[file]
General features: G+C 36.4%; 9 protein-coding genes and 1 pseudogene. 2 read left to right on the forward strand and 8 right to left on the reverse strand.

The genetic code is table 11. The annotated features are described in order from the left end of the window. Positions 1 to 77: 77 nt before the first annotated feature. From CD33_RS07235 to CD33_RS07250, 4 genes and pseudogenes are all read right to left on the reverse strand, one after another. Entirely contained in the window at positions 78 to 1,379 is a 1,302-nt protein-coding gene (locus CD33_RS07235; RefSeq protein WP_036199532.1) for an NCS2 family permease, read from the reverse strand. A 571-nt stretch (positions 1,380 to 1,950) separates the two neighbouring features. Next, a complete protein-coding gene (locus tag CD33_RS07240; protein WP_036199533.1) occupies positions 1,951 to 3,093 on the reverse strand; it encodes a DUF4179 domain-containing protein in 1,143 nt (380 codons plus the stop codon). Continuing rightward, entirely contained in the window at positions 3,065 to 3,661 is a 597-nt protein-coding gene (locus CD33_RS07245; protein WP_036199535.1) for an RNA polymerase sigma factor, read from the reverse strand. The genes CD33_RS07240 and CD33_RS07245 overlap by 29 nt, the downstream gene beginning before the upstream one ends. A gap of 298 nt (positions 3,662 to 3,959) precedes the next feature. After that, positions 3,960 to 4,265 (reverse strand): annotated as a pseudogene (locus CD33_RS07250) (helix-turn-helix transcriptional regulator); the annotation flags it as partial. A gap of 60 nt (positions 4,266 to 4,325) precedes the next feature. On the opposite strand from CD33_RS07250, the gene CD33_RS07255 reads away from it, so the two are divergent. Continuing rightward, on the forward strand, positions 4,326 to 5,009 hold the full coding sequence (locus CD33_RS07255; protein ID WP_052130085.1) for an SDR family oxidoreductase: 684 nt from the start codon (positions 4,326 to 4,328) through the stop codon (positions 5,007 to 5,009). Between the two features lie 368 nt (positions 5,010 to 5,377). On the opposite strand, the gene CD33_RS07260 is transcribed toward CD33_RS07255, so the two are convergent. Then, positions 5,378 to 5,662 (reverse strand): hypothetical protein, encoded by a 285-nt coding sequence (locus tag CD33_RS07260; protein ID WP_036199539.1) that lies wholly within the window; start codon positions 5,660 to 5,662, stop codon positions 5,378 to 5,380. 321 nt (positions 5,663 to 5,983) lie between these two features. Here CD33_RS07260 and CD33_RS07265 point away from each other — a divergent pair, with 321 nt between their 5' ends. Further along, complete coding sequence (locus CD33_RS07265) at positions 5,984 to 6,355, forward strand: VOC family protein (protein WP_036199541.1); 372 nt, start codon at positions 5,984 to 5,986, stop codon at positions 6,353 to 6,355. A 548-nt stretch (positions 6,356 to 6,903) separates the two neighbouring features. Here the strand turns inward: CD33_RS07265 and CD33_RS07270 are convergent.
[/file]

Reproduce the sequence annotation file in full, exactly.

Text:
General features: G+C 36.4%; 9 protein-coding genes and 1 pseudogene. 2 read left to right on the forward strand and 8 right to left on the reverse strand.

The genetic code is table 11. The annotated features are described in order from the left end of the window. Positions 1 to 77: 77 nt before the first annotated feature. From CD33_RS07235 to CD33_RS07250, 4 genes and pseudogenes are all read right to left on the reverse strand, one after another. Entirely contained in the window at positions 78 to 1,379 is a 1,302-nt protein-coding gene (locus CD33_RS07235; RefSeq protein WP_036199532.1) for an NCS2 family permease, read from the reverse strand. A 571-nt stretch (positions 1,380 to 1,950) separates the two neighbouring features. Next, a complete protein-coding gene (locus tag CD33_RS07240; protein WP_036199533.1) occupies positions 1,951 to 3,093 on the reverse strand; it encodes a DUF4179 domain-containing protein in 1,143 nt (380 codons plus the stop codon). Continuing rightward, entirely contained in the window at positions 3,065 to 3,661 is a 597-nt protein-coding gene (locus CD33_RS07245; protein WP_036199535.1) for an RNA polymerase sigma factor, read from the reverse strand. The genes CD33_RS07240 and CD33_RS07245 overlap by 29 nt, the downstream gene beginning before the upstream one ends. A gap of 298 nt (positions 3,662 to 3,959) precedes the next feature. After that, positions 3,960 to 4,265 (reverse strand): annotated as a pseudogene (locus CD33_RS07250) (helix-turn-helix transcriptional regulator); the annotation flags it as partial. A gap of 60 nt (positions 4,266 to 4,325) precedes the next feature. On the opposite strand from CD33_RS07250, the gene CD33_RS07255 reads away from it, so the two are divergent. Continuing rightward, on the forward strand, positions 4,326 to 5,009 hold the full coding sequence (locus CD33_RS07255; protein ID WP_052130085.1) for an SDR family oxidoreductase: 684 nt from the start codon (positions 4,326 to 4,328) through the stop codon (positions 5,007 to 5,009). Between the two features lie 368 nt (positions 5,010 to 5,377). On the opposite strand, the gene CD33_RS07260 is transcribed toward CD33_RS07255, so the two are convergent. Then, positions 5,378 to 5,662 (reverse strand): hypothetical protein, encoded by a 285-nt coding sequence (locus tag CD33_RS07260; protein ID WP_036199539.1) that lies wholly within the window; start codon positions 5,660 to 5,662, stop codon positions 5,378 to 5,380. 321 nt (positions 5,663 to 5,983) lie between these two features. Here CD33_RS07260 and CD33_RS07265 point away from each other — a divergent pair, with 321 nt between their 5' ends. Further along, complete coding sequence (locus CD33_RS07265) at positions 5,984 to 6,355, forward strand: VOC family protein (protein WP_036199541.1); 372 nt, start codon at positions 5,984 to 5,986, stop codon at positions 6,353 to 6,355. A 548-nt stretch (positions 6,356 to 6,903) separates the two neighbouring features. Here the strand turns inward: CD33_RS07265 and CD33_RS07270 are convergent.